NMPF Backs New Comprehensive Immigration Reform Legislation in Senate to Address Dairy Workforce Needs

June 23, 2011 06:38 AM
 

Senate bill Includes H-2A visa program for dairies.

 
Source: NMPF news release
 
ARLINGTON, VA – The National Milk Producers Federation (NMPF) today endorsed a new Senate bill containing a comprehensive reform of the nation’s immigration laws – and, importantly, provisions to ensure continued access to qualified workers by America’s dairy farms.
 
On Thursday, seven U.S. Senators introduced the “Comprehensive Immigration Reform Act of 2011”, S. 1258. The lead sponsor is Senator Robert Menendez, D-N.J., who introduced the bill along with Sens. Harry Reid, D-Nev., Patrick Leahy, D-Vt., Richard Durbin, D-Ill., Charles Schumer, D-N.Y., Kristen Gillibrand, D-N.Y., and John Kerry, D-Mass.
 
“A healthy U.S. dairy sector depends on a viable workforce, which is something our current immigration policies struggle to provide. The status quo is broken, and it can’t be fixed simply through more enforcement measures – we need a comprehensive fix,” said Jerry Kozak, president and CEO of NMPF.
 
The Comprehensive Immigration Reform Act of 2011 includes the dairy H-2A visa eligibility provision (S. 852) that was introduced earlier this spring by Sen. Leahy, and backed by NMPF. The reform package also includes the “AgJobs” proposal, and the DREAM Act, long sought after by NMPF and other agricultural groups. Both a mandatory employment verification system and a program to require undocumented immigrants in the U.S. as of June 1, 2011, to register with the government, learn English, and pay fines and taxes on their way to becoming Americans, are a part of this act as well.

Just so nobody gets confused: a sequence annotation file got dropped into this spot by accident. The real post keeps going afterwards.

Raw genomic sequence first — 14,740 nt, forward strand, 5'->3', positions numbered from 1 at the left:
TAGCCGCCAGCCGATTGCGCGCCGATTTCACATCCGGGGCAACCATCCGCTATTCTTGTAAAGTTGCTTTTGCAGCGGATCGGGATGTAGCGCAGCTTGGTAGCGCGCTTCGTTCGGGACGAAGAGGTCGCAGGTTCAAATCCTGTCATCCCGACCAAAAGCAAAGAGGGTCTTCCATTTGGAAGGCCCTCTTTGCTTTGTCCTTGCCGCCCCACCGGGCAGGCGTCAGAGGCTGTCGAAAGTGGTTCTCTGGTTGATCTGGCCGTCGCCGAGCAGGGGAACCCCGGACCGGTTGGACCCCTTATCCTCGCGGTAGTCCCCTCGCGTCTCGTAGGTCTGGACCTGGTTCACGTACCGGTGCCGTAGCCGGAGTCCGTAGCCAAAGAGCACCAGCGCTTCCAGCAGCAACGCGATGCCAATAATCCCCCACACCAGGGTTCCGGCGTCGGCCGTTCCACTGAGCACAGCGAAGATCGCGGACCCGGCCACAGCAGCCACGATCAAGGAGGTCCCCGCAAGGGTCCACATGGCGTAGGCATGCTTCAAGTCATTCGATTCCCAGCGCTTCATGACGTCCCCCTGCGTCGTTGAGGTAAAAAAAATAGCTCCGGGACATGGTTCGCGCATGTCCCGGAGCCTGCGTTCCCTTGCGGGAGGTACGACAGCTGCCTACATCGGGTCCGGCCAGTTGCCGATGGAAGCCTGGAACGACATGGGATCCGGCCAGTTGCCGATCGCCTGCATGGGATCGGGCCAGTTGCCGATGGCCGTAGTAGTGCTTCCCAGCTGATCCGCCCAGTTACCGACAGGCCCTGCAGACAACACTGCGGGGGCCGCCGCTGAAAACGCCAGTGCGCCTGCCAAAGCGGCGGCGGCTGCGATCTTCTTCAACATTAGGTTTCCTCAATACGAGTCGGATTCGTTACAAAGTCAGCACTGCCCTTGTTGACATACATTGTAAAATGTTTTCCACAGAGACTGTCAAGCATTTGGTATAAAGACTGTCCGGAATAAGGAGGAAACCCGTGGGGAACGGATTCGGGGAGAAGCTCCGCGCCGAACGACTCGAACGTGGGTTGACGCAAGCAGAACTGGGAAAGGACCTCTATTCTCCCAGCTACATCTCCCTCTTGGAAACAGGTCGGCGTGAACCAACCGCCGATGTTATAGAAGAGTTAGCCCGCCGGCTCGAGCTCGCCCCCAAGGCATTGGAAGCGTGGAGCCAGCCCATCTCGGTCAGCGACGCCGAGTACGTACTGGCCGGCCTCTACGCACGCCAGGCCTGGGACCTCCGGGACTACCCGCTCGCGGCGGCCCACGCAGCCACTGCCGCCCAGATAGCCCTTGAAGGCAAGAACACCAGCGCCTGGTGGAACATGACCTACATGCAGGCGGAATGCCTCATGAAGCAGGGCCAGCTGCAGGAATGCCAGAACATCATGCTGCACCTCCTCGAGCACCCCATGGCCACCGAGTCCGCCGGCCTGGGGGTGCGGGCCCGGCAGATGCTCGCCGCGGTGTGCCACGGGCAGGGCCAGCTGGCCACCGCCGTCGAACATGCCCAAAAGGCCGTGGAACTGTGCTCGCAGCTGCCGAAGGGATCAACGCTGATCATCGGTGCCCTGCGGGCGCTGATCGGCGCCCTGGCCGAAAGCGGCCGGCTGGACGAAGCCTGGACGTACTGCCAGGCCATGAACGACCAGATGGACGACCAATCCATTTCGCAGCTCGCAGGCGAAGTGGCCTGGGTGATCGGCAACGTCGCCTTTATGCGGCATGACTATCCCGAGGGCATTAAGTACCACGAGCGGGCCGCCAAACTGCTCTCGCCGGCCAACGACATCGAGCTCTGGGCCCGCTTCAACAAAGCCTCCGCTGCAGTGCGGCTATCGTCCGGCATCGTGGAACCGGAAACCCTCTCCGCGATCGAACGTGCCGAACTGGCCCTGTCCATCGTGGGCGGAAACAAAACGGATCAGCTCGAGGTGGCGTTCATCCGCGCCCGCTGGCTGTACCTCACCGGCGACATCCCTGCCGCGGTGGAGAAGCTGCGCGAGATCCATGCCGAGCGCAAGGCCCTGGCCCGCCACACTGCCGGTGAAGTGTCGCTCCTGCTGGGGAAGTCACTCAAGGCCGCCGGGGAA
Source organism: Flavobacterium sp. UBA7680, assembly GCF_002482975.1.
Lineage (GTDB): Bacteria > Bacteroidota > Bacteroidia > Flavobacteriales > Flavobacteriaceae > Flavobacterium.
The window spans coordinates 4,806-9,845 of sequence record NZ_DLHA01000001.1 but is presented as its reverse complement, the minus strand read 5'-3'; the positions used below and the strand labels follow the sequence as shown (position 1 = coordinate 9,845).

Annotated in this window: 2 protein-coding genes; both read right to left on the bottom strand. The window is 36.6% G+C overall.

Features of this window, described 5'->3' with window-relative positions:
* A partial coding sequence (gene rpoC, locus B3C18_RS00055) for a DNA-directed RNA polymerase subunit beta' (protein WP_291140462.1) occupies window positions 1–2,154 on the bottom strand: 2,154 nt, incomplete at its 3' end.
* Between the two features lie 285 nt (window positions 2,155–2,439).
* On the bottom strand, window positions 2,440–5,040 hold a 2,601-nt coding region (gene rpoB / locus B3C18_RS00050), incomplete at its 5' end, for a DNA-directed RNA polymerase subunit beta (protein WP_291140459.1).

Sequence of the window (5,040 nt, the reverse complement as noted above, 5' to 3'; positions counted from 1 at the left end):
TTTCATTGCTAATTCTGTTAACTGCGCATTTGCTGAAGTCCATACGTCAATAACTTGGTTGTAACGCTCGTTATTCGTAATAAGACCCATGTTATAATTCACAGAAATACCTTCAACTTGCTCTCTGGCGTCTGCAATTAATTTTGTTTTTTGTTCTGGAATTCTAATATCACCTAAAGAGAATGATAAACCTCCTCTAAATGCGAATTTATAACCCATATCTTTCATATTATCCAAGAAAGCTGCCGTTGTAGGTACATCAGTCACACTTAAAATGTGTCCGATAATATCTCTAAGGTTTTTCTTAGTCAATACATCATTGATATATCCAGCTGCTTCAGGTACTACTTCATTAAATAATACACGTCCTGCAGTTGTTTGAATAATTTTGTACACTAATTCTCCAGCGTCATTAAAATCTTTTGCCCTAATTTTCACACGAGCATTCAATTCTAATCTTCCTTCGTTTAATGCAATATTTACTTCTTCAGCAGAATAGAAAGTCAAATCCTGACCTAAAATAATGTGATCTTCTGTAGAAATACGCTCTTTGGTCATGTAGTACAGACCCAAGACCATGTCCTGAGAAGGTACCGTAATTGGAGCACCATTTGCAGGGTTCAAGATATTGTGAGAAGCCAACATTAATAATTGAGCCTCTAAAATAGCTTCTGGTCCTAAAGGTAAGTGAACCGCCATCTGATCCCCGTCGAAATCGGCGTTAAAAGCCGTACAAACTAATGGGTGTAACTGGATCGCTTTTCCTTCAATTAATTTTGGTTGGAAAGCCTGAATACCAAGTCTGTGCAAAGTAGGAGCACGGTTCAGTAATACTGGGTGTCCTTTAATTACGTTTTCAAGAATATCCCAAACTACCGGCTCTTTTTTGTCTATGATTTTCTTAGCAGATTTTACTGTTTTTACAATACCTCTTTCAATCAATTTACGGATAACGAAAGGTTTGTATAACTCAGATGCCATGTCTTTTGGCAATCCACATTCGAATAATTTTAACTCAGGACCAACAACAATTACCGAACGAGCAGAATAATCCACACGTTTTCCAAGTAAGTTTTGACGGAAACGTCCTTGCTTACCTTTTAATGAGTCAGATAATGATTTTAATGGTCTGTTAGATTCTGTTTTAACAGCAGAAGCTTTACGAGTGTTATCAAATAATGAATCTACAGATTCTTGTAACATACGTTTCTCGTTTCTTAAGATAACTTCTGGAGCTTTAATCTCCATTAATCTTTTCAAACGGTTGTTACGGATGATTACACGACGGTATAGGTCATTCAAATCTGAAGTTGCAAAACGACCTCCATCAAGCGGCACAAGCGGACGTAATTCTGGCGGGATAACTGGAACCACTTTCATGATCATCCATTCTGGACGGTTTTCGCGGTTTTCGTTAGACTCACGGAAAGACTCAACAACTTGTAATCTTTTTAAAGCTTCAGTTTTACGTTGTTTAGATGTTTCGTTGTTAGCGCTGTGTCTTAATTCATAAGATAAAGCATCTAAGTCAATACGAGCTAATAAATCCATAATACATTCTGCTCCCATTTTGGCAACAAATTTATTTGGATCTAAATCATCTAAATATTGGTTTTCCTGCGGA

“Dairy farms and other agricultural employers increasingly have been under the microscope for their employment practices,” Kozak said. “It is critical that comprehensive immigration reform is passed into law before more employers are targeted by the enforcement agencies. Our producers need a means to hire qualified foreign-born workers to do the jobs that Americans don’t want to do.”
 
A survey released in 2009 of the labor and hiring practices of U.S. dairy operations found that many farms are heavily dependent on foreign laborers, and that the dairy sector would be crippled if it had no access to immigrant workers. That survey is available on the NMPF website.
 
NMPF, based in Arlington, Va., develops and carries out policies that advance the wellbeing of dairy producers and the cooperatives they own. The members of NMPF’s 31 cooperatives produce the majority of the U.S. milk supply, making NMPF the voice of more than 40,000 dairy producers on Capitol Hill and with government agencies. For more on NMPF’s activities, visit www.nmpf.org.

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